The Prophet said, “I will give the flag tomorrow, or tomorrow the flag will be taken by a man who is loved by Allah and His Apostle, and (Khaibar) will be conquered through him, (with Allah’s help)” While every one of us was hopeful to have the flag, it was said, “Here is `Ali” and the Prophet gave him the flag and Khaibar was conquered through him (with Allah’s Help).”

A Tirmidhi hadith reports the Prophet (saw) saying to Ali, “You are to me in the position that Harun was to Musa…”

The Prophet (saw) has also said: “Ali is part of me and I am part of him, and no one will represent me except ‘Ali.”

As narrated by Ibn Abbas, the Messenger of Allah said (Shazan 103), “If all the trees were pens, and all the seas were ink, and all the Jinn were counters, and all human beings were writers, they would not be able to count the incredible virtues of Ali ibn Abi Talib.”

The merits of Ali (as) in hadith and Qu’ran are much too substantial for me to condense into a paragraph. I will leave it at this and encourage the reader to conduct their research into the man who is known as the gate to the city of knowledge (Tirmidhi 3723). Loving the Prophet (saw) is loving his family, and loving his family is loving the Prophet (saw). It is incredibly hurtful to Shias when we are falsely accused of shirk because of our value for the Ahlul Bayt. 

6. “Shias believe Ali was supposed to be the last Prophet.”

The extent of propaganda never fails to surprise me. Shias do not believe that Jibrail accidentally went to Prophet Muhammad (saw) instead of Ali. As mentioned above, we believe Allah (SWT) sent our beloved Prophet Muhammad as his final messenger. This is a baseless misconception, especially since Shias follow the Qu’ran, which clearly states that Muhammad (saw) is the seal of the Prophets (Qu’ran, 33:40). 

7. “Shia’s worship graves and shrines.”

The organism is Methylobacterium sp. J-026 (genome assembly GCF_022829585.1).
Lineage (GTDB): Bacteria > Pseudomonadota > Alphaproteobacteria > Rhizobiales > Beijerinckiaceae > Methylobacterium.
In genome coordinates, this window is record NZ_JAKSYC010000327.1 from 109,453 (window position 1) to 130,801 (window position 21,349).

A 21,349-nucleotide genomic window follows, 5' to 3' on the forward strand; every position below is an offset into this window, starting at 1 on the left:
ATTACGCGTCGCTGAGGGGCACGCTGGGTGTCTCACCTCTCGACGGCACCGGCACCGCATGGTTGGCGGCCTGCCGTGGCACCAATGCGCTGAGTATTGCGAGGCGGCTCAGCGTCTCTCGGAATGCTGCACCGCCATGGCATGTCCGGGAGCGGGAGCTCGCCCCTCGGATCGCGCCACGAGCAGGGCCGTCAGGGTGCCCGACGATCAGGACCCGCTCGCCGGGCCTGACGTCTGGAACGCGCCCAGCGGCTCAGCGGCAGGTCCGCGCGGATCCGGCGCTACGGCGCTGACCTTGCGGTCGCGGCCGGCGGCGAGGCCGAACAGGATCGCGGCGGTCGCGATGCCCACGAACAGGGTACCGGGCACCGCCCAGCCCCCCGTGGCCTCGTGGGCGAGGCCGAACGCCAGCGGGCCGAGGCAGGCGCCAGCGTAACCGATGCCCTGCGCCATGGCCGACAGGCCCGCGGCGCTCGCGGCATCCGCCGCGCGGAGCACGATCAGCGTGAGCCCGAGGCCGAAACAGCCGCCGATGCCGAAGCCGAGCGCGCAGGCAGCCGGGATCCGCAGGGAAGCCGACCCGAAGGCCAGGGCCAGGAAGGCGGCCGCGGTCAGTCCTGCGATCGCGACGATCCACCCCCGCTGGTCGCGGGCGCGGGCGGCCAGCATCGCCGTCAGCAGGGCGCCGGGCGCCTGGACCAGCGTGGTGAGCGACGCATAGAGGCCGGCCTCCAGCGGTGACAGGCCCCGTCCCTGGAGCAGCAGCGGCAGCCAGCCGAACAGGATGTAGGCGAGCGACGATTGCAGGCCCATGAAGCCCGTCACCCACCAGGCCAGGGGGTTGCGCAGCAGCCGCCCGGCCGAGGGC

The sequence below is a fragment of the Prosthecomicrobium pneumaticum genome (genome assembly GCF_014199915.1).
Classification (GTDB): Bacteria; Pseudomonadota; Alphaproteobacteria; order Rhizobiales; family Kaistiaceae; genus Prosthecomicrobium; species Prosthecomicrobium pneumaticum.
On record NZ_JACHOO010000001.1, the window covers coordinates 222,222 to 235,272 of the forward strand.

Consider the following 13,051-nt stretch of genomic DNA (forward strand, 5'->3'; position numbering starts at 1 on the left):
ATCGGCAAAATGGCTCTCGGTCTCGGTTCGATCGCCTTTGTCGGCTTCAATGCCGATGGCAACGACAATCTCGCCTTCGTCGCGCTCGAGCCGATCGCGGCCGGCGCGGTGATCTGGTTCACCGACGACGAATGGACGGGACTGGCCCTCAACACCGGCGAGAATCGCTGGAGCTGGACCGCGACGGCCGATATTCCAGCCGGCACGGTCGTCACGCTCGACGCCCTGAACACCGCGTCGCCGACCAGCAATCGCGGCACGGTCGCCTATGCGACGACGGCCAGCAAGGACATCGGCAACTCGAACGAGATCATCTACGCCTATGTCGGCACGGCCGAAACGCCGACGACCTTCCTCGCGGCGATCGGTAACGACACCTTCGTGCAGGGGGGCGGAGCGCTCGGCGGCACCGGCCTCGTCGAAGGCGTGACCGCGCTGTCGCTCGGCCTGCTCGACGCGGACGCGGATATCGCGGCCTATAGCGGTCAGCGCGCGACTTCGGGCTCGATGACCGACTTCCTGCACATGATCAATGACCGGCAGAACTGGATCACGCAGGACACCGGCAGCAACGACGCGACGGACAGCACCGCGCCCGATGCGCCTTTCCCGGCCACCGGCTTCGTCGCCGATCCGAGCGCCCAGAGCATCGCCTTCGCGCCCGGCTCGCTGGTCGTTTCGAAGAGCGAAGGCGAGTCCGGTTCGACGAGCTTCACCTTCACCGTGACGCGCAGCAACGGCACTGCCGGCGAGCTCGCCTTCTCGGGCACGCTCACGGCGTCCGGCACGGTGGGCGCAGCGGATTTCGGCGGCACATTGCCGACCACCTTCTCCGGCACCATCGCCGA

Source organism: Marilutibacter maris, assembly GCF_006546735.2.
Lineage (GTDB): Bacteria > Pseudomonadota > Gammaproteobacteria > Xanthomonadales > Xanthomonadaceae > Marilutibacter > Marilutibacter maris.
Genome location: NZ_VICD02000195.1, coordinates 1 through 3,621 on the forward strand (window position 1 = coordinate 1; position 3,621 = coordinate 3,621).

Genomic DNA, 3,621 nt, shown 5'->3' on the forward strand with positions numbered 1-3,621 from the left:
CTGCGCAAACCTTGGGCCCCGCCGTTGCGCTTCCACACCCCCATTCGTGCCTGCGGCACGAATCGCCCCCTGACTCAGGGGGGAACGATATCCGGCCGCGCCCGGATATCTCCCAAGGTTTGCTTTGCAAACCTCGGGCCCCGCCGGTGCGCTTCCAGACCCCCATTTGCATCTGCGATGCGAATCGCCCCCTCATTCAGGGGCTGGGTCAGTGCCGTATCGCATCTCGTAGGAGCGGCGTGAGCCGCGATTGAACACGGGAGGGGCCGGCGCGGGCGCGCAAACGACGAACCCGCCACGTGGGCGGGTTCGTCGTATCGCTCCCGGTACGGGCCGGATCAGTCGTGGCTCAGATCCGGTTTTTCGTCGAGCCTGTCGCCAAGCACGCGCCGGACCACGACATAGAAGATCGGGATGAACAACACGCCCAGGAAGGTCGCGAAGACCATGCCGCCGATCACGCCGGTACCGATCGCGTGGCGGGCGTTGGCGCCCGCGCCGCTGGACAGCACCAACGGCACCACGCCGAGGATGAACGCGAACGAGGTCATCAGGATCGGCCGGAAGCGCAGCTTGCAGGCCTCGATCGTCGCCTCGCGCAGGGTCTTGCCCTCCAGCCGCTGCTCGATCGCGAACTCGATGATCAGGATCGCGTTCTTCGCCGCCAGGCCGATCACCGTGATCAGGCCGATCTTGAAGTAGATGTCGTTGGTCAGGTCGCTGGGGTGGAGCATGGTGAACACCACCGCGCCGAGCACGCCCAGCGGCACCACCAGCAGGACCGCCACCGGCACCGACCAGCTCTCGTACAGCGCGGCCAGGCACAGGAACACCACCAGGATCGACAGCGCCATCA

Like the misconceptions mentioned above, this one is born out of ignorance, hate, and anti-Shia propaganda. Shia Muslims do not worship anything or anyone other than Allah (SWT). 

Many people will look at Shias visiting the shrines of the Imams and falsely attribute them to committing shirk.

Shia Muslims often perform Ziyarat, a pilgrimage where we visit the graves of Prophet Muhammad’s progeny to send our Salaams to them. This may lead to confusion on why we are greeting dead people.

However, the Qu’ran reminds us that these beloved servants of Allah (SWT) are not dead: “And do not say about those who are killed in the way of Allāh, “They are dead.” Rather, they are alive, but you perceive [it] not.” (2:154)

Amongst the graves of the twelve Imams of the Shia Ja’fari jurisprudence, most famously visited are Imam al Husain (grandson of the Prophet)  buried in Karbala, Imam Ali (cousin and son-in-law of the Prophet) in Najaf, and Ali ibn Musa al-Rida (descendant of the Prophet) in Mashhad, Iran.

It’s sad that I have to clarify this, but when we visit these holy sites and pray salat, we face the qibla, not the graves — and once again: do not worship anyone except Allah (SWT). 

Although it is mostly Shias who partake in Ziyarat, people from all sects and other religions also visit the sites of these revered personalities.

I can imagine that this practice is unfamiliar to many non-Shia Muslims, so I recommend the following website for information on why we visit graves.

Calling someone a Kafir is a weighty accusation, and I encourage every Muslim to focus on unity rather than the division of the ummah.

Calling someone a Kafir is a weighty accusation, and I encourage every Muslim to focus on unity rather than the division of the ummah. This can only be achieved through mutual respect, open-minded learning, civil discussion, and directing questions to trustworthy scholars rather than spreading propaganda.

There are many misconceptions that weren’t covered in this article. But to the people who use these rumors as excuses to call us kafirs, I request you to instead ask us first. Ask us about our practices. About the reasoning behind our beliefs. Do not fuel violence with ignorance. Two excellent resources to learn about Shi’ism are and Ahlul Bayt TV on YouTube.

“..and do not say to one who gives you [a greeting of] peace, “You are not a believer,”…” (Qu’ran, 4:94)

And Allah knows best.